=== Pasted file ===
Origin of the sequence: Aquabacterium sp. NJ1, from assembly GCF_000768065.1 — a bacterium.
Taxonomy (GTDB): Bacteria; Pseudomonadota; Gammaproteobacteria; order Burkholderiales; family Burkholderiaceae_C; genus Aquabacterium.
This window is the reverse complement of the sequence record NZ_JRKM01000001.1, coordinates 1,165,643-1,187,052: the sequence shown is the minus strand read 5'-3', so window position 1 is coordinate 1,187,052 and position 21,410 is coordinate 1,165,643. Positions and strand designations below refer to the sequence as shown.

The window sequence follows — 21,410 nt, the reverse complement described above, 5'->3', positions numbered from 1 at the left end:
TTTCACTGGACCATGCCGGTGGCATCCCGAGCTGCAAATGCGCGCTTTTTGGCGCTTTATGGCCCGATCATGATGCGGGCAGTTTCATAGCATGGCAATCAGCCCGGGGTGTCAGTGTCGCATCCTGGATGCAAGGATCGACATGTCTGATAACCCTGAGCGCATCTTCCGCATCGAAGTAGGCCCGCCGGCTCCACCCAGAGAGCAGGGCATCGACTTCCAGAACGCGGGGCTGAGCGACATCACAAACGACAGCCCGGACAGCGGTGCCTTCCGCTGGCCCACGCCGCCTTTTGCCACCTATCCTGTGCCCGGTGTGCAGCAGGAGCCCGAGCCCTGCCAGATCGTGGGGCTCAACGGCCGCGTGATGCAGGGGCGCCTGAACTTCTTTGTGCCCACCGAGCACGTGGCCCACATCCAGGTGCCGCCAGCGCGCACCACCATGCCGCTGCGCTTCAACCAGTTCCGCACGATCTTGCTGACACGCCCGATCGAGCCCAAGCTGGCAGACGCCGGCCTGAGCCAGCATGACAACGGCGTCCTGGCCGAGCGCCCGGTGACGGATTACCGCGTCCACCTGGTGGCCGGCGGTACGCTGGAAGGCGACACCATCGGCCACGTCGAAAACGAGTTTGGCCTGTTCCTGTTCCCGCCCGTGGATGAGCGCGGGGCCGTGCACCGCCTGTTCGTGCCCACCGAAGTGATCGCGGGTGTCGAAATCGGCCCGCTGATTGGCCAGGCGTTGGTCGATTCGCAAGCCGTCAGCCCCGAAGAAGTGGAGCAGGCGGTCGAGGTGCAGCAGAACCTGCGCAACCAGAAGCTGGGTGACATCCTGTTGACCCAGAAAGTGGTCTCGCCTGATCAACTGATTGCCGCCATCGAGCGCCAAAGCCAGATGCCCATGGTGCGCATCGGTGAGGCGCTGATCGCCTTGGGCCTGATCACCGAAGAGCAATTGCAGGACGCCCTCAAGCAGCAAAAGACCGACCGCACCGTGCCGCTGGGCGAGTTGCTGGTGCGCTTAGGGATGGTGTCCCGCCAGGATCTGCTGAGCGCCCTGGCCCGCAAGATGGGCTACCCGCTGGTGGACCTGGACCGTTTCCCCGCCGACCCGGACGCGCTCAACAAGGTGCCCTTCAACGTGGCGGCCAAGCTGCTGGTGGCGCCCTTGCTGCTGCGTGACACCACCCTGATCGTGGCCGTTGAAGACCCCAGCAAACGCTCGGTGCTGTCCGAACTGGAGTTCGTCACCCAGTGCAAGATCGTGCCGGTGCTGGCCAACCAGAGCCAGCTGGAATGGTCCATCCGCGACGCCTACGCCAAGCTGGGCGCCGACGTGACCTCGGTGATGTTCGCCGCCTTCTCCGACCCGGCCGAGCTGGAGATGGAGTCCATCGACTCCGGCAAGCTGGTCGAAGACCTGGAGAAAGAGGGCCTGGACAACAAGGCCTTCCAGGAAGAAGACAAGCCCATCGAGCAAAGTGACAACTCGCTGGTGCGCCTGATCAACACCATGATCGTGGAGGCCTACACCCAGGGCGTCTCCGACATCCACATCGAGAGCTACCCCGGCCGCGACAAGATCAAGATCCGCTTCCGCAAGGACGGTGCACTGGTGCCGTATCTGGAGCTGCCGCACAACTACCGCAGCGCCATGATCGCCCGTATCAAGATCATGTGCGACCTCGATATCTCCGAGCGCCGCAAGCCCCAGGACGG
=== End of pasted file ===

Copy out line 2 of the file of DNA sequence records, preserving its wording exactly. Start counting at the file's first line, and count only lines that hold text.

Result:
Taxonomy (GTDB): Bacteria; Pseudomonadota; Gammaproteobacteria; order Burkholderiales; family Burkholderiaceae_C; genus Aquabacterium.